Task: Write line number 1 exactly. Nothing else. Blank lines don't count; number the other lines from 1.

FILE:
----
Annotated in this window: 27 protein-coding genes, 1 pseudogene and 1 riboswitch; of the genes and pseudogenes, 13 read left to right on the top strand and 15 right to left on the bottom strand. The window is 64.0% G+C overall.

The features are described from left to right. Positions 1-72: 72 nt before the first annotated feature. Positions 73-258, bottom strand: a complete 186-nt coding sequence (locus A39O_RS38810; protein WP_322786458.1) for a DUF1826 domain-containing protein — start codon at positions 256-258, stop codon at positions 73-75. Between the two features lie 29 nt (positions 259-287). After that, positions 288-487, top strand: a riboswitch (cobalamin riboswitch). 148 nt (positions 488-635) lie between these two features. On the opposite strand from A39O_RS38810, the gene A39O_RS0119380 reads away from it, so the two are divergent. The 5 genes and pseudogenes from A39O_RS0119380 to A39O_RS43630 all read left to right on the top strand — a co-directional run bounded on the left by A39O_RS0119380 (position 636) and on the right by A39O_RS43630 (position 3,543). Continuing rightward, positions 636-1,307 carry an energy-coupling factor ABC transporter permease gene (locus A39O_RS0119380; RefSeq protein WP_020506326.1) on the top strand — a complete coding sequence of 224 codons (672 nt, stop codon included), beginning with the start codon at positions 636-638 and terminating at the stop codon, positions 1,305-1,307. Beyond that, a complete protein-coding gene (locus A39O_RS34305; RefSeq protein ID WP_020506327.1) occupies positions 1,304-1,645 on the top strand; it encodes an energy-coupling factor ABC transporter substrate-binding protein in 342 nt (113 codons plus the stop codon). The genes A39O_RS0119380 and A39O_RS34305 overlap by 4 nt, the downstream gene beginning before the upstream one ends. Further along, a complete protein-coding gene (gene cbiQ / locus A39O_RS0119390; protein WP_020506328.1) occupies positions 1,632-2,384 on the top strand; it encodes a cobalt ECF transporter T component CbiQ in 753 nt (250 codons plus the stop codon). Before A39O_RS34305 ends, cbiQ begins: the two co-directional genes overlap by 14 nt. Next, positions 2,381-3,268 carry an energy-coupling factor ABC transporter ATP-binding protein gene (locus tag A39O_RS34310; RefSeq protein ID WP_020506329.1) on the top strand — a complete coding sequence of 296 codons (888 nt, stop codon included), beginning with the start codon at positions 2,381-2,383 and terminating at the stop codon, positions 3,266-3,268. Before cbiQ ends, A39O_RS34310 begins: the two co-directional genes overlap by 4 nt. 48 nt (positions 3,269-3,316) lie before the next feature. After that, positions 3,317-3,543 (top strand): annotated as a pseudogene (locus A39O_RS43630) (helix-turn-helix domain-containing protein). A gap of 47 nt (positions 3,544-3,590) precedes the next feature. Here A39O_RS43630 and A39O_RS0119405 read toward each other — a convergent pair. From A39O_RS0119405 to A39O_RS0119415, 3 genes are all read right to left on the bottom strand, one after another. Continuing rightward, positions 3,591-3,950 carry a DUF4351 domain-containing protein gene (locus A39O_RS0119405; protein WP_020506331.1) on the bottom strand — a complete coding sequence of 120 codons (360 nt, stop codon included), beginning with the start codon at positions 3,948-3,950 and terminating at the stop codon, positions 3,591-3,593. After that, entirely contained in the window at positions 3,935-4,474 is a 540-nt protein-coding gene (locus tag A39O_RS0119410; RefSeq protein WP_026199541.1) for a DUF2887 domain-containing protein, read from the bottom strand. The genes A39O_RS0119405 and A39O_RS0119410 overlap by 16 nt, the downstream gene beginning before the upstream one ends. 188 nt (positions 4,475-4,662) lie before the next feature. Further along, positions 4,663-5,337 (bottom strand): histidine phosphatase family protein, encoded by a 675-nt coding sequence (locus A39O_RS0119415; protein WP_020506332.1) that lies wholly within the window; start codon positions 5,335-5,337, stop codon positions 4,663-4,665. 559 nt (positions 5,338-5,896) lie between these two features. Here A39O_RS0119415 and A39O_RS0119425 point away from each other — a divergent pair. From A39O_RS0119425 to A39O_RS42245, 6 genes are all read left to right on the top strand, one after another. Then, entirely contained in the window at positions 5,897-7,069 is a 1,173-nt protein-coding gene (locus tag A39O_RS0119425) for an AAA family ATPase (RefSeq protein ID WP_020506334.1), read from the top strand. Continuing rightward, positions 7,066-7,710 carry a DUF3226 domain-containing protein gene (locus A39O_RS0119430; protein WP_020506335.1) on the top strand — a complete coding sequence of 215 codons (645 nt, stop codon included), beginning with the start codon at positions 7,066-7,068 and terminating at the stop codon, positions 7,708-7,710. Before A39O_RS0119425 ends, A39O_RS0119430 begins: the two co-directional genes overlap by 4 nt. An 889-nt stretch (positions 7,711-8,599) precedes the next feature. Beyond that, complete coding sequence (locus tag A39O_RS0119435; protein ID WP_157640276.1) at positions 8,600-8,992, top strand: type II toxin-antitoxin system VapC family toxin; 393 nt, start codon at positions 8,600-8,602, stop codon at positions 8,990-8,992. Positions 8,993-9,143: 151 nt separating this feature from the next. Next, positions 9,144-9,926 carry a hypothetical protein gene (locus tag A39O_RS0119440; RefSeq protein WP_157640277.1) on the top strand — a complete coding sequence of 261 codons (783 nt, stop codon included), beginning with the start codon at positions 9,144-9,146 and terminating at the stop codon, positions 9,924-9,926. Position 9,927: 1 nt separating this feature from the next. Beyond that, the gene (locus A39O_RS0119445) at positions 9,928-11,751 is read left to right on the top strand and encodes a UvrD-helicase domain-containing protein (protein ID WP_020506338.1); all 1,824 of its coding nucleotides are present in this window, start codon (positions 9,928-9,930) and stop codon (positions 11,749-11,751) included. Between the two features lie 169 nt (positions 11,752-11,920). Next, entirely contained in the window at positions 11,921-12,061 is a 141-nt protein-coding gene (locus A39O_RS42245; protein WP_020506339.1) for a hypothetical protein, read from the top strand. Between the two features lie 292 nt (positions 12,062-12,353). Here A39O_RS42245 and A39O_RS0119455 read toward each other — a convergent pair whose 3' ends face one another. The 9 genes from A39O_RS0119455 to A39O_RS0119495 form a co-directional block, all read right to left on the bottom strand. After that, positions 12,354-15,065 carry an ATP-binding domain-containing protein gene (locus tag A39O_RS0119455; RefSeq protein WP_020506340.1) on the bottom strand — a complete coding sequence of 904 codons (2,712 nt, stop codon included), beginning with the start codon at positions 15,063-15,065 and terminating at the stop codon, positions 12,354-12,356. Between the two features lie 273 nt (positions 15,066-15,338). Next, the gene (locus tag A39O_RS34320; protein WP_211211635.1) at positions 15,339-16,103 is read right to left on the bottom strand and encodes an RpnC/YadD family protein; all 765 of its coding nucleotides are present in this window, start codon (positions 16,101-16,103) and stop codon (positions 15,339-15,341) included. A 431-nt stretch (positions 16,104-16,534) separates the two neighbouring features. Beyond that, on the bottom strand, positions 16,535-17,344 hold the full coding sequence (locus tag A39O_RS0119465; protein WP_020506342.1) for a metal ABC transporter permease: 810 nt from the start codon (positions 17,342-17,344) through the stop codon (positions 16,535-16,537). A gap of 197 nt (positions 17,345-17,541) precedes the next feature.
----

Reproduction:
Annotated in this window: 27 protein-coding genes, 1 pseudogene and 1 riboswitch; of the genes and pseudogenes, 13 read left to right on the top strand and 15 right to left on the bottom strand. The window is 64.0% G+C overall.